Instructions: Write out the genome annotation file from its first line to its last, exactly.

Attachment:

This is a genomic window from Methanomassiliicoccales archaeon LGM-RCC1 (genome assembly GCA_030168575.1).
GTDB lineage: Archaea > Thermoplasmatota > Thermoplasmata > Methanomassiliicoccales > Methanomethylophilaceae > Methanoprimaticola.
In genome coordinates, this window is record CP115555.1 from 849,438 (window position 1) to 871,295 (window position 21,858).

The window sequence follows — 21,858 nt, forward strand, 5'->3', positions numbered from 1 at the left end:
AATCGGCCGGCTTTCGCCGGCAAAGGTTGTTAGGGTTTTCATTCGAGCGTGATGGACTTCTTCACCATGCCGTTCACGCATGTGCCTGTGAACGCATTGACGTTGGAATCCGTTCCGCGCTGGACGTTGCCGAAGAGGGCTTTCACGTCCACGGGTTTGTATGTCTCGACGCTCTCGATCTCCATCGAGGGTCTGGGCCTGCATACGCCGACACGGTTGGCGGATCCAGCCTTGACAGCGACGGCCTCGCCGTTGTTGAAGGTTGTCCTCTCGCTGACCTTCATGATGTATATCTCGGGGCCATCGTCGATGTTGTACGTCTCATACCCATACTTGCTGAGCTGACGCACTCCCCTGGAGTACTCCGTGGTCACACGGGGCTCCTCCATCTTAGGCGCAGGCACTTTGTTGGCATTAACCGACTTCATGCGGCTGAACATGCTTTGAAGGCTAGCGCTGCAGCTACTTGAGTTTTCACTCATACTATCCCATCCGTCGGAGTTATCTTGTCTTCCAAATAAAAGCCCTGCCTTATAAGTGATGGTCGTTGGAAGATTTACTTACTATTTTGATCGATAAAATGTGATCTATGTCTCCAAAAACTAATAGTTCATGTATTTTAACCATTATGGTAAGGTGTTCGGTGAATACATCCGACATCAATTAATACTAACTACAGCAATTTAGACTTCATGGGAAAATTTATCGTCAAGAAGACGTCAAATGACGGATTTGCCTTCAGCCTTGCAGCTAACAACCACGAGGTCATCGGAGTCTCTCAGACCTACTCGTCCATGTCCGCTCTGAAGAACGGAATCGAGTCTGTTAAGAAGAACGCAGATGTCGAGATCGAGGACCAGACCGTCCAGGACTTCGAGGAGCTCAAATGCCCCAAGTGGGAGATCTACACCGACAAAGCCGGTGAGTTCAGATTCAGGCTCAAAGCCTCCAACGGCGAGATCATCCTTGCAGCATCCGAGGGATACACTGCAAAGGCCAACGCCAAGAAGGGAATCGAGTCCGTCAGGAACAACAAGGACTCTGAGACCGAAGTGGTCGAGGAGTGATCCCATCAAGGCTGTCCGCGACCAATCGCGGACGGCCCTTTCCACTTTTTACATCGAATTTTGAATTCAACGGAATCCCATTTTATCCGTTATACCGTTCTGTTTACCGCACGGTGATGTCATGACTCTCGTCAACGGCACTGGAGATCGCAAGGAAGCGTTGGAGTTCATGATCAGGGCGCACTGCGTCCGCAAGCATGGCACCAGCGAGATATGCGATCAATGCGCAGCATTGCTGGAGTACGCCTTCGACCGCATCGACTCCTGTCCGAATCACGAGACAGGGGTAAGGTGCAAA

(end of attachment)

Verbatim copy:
This is a genomic window from Methanomassiliicoccales archaeon LGM-RCC1 (genome assembly GCA_030168575.1).
GTDB lineage: Archaea > Thermoplasmatota > Thermoplasmata > Methanomassiliicoccales > Methanomethylophilaceae > Methanoprimaticola.
In genome coordinates, this window is record CP115555.1 from 849,438 (window position 1) to 871,295 (window position 21,858).

The window sequence follows — 21,858 nt, forward strand, 5'->3', positions numbered from 1 at the left end:
AATCGGCCGGCTTTCGCCGGCAAAGGTTGTTAGGGTTTTCATTCGAGCGTGATGGACTTCTTCACCATGCCGTTCACGCATGTGCCTGTGAACGCATTGACGTTGGAATCCGTTCCGCGCTGGACGTTGCCGAAGAGGGCTTTCACGTCCACGGGTTTGTATGTCTCGACGCTCTCGATCTCCATCGAGGGTCTGGGCCTGCATACGCCGACACGGTTGGCGGATCCAGCCTTGACAGCGACGGCCTCGCCGTTGTTGAAGGTTGTCCTCTCGCTGACCTTCATGATGTATATCTCGGGGCCATCGTCGATGTTGTACGTCTCATACCCATACTTGCTGAGCTGACGCACTCCCCTGGAGTACTCCGTGGTCACACGGGGCTCCTCCATCTTAGGCGCAGGCACTTTGTTGGCATTAACCGACTTCATGCGGCTGAACATGCTTTGAAGGCTAGCGCTGCAGCTACTTGAGTTTTCACTCATACTATCCCATCCGTCGGAGTTATCTTGTCTTCCAAATAAAAGCCCTGCCTTATAAGTGATGGTCGTTGGAAGATTTACTTACTATTTTGATCGATAAAATGTGATCTATGTCTCCAAAAACTAATAGTTCATGTATTTTAACCATTATGGTAAGGTGTTCGGTGAATACATCCGACATCAATTAATACTAACTACAGCAATTTAGACTTCATGGGAAAATTTATCGTCAAGAAGACGTCAAATGACGGATTTGCCTTCAGCCTTGCAGCTAACAACCACGAGGTCATCGGAGTCTCTCAGACCTACTCGTCCATGTCCGCTCTGAAGAACGGAATCGAGTCTGTTAAGAAGAACGCAGATGTCGAGATCGAGGACCAGACCGTCCAGGACTTCGAGGAGCTCAAATGCCCCAAGTGGGAGATCTACACCGACAAAGCCGGTGAGTTCAGATTCAGGCTCAAAGCCTCCAACGGCGAGATCATCCTTGCAGCATCCGAGGGATACACTGCAAAGGCCAACGCCAAGAAGGGAATCGAGTCCGTCAGGAACAACAAGGACTCTGAGACCGAAGTGGTCGAGGAGTGATCCCATCAAGGCTGTCCGCGACCAATCGCGGACGGCCCTTTCCACTTTTTACATCGAATTTTGAATTCAACGGAATCCCATTTTATCCGTTATACCGTTCTGTTTACCGCACGGTGATGTCATGACTCTCGTCAACGGCACTGGAGATCGCAAGGAAGCGTTGGAGTTCATGATCAGGGCGCACTGCGTCCGCAAGCATGGCACCAGCGAGATATGCGATCAATGCGCAGCATTGCTGGAGTACGCCTTCGACCGCATCGACTCCTGTCCGAATCACGAGACAGGGGTAAGGTGCAAA